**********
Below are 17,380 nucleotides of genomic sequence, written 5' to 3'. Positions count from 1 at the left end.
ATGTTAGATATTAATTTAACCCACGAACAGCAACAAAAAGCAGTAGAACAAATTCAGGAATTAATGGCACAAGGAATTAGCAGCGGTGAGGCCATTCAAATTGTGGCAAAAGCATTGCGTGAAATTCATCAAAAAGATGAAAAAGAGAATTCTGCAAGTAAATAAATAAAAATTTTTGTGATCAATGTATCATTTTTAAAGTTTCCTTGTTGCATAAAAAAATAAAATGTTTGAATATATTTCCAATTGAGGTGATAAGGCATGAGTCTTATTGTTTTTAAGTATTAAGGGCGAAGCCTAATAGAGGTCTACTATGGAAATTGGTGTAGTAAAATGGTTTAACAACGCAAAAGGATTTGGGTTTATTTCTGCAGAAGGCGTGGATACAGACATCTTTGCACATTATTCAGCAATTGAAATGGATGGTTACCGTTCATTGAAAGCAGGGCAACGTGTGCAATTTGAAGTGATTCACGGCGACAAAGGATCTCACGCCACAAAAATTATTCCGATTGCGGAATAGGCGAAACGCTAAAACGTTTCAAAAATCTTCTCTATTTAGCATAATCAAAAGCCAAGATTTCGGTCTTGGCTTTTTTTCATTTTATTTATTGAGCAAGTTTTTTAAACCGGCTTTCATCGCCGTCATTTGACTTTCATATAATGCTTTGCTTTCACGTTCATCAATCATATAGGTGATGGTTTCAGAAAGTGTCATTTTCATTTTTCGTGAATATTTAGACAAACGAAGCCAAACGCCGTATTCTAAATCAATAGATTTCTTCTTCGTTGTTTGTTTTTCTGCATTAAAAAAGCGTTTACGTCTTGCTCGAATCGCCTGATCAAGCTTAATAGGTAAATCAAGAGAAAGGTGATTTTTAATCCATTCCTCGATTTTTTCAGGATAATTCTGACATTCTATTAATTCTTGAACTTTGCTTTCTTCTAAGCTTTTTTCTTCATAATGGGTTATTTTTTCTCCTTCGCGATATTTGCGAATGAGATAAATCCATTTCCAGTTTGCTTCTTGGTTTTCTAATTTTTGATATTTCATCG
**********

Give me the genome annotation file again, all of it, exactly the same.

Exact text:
Below are 17,380 nucleotides of genomic sequence, written 5' to 3'. Positions count from 1 at the left end.
ATGTTAGATATTAATTTAACCCACGAACAGCAACAAAAAGCAGTAGAACAAATTCAGGAATTAATGGCACAAGGAATTAGCAGCGGTGAGGCCATTCAAATTGTGGCAAAAGCATTGCGTGAAATTCATCAAAAAGATGAAAAAGAGAATTCTGCAAGTAAATAAATAAAAATTTTTGTGATCAATGTATCATTTTTAAAGTTTCCTTGTTGCATAAAAAAATAAAATGTTTGAATATATTTCCAATTGAGGTGATAAGGCATGAGTCTTATTGTTTTTAAGTATTAAGGGCGAAGCCTAATAGAGGTCTACTATGGAAATTGGTGTAGTAAAATGGTTTAACAACGCAAAAGGATTTGGGTTTATTTCTGCAGAAGGCGTGGATACAGACATCTTTGCACATTATTCAGCAATTGAAATGGATGGTTACCGTTCATTGAAAGCAGGGCAACGTGTGCAATTTGAAGTGATTCACGGCGACAAAGGATCTCACGCCACAAAAATTATTCCGATTGCGGAATAGGCGAAACGCTAAAACGTTTCAAAAATCTTCTCTATTTAGCATAATCAAAAGCCAAGATTTCGGTCTTGGCTTTTTTTCATTTTATTTATTGAGCAAGTTTTTTAAACCGGCTTTCATCGCCGTCATTTGACTTTCATATAATGCTTTGCTTTCACGTTCATCAATCATATAGGTGATGGTTTCAGAAAGTGTCATTTTCATTTTTCGTGAATATTTAGACAAACGAAGCCAAACGCCGTATTCTAAATCAATAGATTTCTTCTTCGTTGTTTGTTTTTCTGCATTAAAAAAGCGTTTACGTCTTGCTCGAATCGCCTGATCAAGCTTAATAGGTAAATCAAGAGAAAGGTGATTTTTAATCCATTCCTCGATTTTTTCAGGATAATTCTGACATTCTATTAATTCTTGAACTTTGCTTTCTTCTAAGCTTTTTTCTTCATAATGGGTTATTTTTTCTCCTTCGCGATATTTGCGAATGAGATAAATCCATTTCCAGTTTGCTTCTTGGTTTTCTAATTTTTGATATTTCATCG